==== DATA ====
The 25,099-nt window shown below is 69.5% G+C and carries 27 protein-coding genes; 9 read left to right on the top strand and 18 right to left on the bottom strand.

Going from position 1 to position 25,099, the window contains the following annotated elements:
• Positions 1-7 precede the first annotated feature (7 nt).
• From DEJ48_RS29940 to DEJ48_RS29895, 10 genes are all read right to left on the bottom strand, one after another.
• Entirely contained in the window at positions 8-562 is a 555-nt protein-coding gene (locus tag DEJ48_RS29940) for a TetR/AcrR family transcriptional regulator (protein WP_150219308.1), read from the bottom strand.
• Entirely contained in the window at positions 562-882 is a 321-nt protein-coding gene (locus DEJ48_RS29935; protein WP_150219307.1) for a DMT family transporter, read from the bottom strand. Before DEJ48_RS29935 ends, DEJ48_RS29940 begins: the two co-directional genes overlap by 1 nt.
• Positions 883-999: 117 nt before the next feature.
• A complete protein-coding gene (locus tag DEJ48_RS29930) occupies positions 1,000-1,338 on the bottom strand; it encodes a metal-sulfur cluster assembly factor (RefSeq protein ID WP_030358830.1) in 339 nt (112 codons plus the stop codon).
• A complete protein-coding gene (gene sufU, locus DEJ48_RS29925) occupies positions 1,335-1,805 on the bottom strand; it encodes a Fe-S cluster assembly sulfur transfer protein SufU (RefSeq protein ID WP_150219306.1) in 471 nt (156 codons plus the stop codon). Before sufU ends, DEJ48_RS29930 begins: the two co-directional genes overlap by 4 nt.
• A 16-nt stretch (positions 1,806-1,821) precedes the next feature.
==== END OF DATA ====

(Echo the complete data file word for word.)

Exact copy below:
The 25,099-nt window shown below is 69.5% G+C and carries 27 protein-coding genes; 9 read left to right on the top strand and 18 right to left on the bottom strand.

Going from position 1 to position 25,099, the window contains the following annotated elements:
• Positions 1-7 precede the first annotated feature (7 nt).
• From DEJ48_RS29940 to DEJ48_RS29895, 10 genes are all read right to left on the bottom strand, one after another.
• Entirely contained in the window at positions 8-562 is a 555-nt protein-coding gene (locus tag DEJ48_RS29940) for a TetR/AcrR family transcriptional regulator (protein WP_150219308.1), read from the bottom strand.
• Entirely contained in the window at positions 562-882 is a 321-nt protein-coding gene (locus DEJ48_RS29935; protein WP_150219307.1) for a DMT family transporter, read from the bottom strand. Before DEJ48_RS29935 ends, DEJ48_RS29940 begins: the two co-directional genes overlap by 1 nt.
• Positions 883-999: 117 nt before the next feature.
• A complete protein-coding gene (locus tag DEJ48_RS29930) occupies positions 1,000-1,338 on the bottom strand; it encodes a metal-sulfur cluster assembly factor (RefSeq protein ID WP_030358830.1) in 339 nt (112 codons plus the stop codon).
• A complete protein-coding gene (gene sufU, locus DEJ48_RS29925) occupies positions 1,335-1,805 on the bottom strand; it encodes a Fe-S cluster assembly sulfur transfer protein SufU (RefSeq protein ID WP_150219306.1) in 471 nt (156 codons plus the stop codon). Before sufU ends, DEJ48_RS29930 begins: the two co-directional genes overlap by 4 nt.
• A 16-nt stretch (positions 1,806-1,821) precedes the next feature.